ZAPORIZHZHIA, Ukraine (AP) — The largest nuclear power plant in Ukraine and Europe has stopped supplying electricity to territories under Ukrainian control, Kremlin-backed authorities announced on Saturday, as a team of inspectors of the UN’s nuclear watchdog continued its mission at the site.
The Russian-appointed city administration in Enerhodar, where the Zaporizhzhia plant is located, blamed a suspected Ukrainian bombardment on Saturday morning, which destroyed a key power line.
“The supply of electricity to the territories controlled by Ukraine has been suspended due to technical difficulties,” the city administration said in a message on its official Telegram channel. It was unclear whether the power from the plant still reached areas under Russian control.
Vladimir Rogov, a member of the Kremlin-appointed regional administration, said on Telegram that a shell hit an area between two reactors. His claims could not immediately be verified.
Over the past few weeks, Ukraine and Russia have traded blame over bombings at and near the plant, while accusing each other of attempts to derail the visit of UN experts, who are arrived at the factory on Thursday. The mission of the International Atomic Energy Agency is to help secure the site.
The Russian Defense Ministry said Ukrainian troops launched a new attempt to seize the factory on Friday evening, despite the presence of IAEA observers, sending 42 boats with 250 special forces and “mercenaries” foreigners to attempt a landing on the shore of the nearby Kakhovka Reservoir. .
The ministry said four Russian warplanes and two helicopter gunships destroyed about 20 boats and the rest turned back. He added that Russian artillery hit the Ukrainian-controlled right bank of the Dnieper to target the retreating landing party.
The ministry claimed that the Russian military killed 47 soldiers, including 10 “mercenaries”, and wounded 23. The Russian claims could not be independently verified.
Russia earlier reported that around 60 Ukrainian soldiers had earlier tried to land near the factory on Thursday and that Russian forces foiled the attempt.
As of Saturday morning, neither the Ukrainian government nor the country’s nuclear operator, Enerhoatom, had commented on the allegations.
The plant has repeatedly suffered complete disconnection from the Ukrainian power grid since last week, with Enerhoatom blaming mortar fire and fires near the site.
Local Ukrainian authorities have accused Moscow of shelling two towns overlooking the plant on the other side of the Dnieper with rockets, an accusation they have also repeated several times in recent weeks.
In Zorya, a small village about 20 kilometers (12 miles) from the Zaporizhzhia plant, residents could hear the sound of explosions in the area on Friday.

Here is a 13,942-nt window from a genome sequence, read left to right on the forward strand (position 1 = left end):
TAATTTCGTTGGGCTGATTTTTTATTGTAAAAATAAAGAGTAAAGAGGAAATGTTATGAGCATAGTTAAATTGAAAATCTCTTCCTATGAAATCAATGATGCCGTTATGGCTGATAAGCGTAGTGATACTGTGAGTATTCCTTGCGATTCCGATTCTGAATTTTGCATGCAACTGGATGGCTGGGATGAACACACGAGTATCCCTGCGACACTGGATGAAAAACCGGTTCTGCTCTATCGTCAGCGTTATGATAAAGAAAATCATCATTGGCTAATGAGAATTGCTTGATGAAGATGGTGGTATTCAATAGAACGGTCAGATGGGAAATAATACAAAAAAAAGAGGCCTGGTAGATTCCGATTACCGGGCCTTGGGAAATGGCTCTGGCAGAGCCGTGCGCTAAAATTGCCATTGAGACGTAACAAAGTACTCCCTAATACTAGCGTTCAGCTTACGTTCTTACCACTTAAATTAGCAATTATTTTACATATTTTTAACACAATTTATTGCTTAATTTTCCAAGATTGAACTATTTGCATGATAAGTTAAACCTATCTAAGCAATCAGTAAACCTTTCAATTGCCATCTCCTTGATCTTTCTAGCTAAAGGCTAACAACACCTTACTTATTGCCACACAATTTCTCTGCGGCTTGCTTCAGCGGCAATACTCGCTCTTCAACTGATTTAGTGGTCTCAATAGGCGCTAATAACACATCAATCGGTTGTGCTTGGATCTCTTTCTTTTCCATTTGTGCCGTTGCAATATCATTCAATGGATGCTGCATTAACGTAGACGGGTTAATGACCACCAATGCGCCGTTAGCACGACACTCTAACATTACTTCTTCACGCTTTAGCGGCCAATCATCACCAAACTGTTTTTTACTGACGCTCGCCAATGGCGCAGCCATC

It is not the bombardments that scare them the most, but the risk of a radioactive leak in the plant.
“The power station, yes, it’s the scariest,” said Natalia Stokoz, a mother of three. “Because children and adults will be affected, and it’s scary if the nuclear plant blows up.”
Oleksandr Pasko, a 31-year-old farmer, said “there is anxiety because we are quite close”. Pasko said Russian shelling has intensified in recent weeks.
During the first weeks of the war, the authorities gave iodine tablets and masks to people living near the factory in case of radiation exposure.
Recently, they also distributed iodine pills in the city of Zaporizhzhia, about 50 kilometers (31 miles) from the factory.
Turkish President Recep Tayyip Erdogan offered to act as a “facilitator” on the Zaporizhzhia plant issue, during a phone call with Russian President Vladimir Putin on Saturday, according to a statement from the Turkish presidency.
Ukraine’s military reported Saturday morning that Russian forces overnight continued their stalled advance in the country’s industrial east, while trying to hold captured areas in northeastern and southern Ukraine, including in the Kherson region cited as the target of Kyiv’s recent counter-offensive.
He added that Ukrainian forces repelled half a dozen Russian attacks in the Donetsk region, including nearly two towns designated as key targets in Moscow’s strenuous efforts to capture the rest of the province. The Donetsk region is one of two that make up Ukraine’s industrial heartland of Donbass, alongside Luhansk, which was overrun by Russian troops in early July.
Separately, the British military confirmed in its regular update on Saturday morning that Ukrainian forces were carrying out “new offensive operations” in southern Ukraine, advancing along a broad front west of the Dnieper. and focusing on three axes in the Russian-occupied Kherson region.
“The operation has limited immediate objectives, but the Ukrainian forces have probably achieved a degree of tactical surprise; exploiting poor logistics, administration and leadership in the Russian Armed Forces,” the UK MoD said on Twitter.
Russian shelling killed an 8-year-old child and injured at least four others in a southern Ukrainian town near the Kherson region, Ukrainian officials said.
Kozlowska reported from London.